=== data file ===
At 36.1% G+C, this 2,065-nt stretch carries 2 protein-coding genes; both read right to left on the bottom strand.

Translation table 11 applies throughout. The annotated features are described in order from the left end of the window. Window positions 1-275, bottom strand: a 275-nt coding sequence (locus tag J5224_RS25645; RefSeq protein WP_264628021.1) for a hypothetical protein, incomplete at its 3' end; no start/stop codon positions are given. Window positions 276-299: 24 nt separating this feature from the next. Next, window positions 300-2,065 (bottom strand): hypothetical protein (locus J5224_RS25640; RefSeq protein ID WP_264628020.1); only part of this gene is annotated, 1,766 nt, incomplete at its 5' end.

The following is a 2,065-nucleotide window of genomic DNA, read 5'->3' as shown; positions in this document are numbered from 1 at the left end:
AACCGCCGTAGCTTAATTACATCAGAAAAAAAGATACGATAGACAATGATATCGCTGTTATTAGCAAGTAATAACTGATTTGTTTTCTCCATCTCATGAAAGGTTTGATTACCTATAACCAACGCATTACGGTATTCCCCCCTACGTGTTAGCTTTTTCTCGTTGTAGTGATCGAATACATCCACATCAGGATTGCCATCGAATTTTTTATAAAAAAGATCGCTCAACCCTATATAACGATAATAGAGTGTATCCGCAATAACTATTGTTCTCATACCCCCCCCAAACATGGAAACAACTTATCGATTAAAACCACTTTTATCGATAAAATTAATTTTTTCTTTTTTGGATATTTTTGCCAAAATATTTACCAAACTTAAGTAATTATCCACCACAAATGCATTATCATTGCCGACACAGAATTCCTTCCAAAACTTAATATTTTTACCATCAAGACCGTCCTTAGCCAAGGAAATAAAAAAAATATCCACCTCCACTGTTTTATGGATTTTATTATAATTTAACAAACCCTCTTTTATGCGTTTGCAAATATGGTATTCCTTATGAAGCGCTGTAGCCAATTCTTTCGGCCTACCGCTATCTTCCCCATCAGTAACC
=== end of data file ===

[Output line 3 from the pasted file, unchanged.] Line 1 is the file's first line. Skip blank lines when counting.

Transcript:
The following is a 2,065-nucleotide window of genomic DNA, read 5'->3' as shown; positions in this document are numbered from 1 at the left end: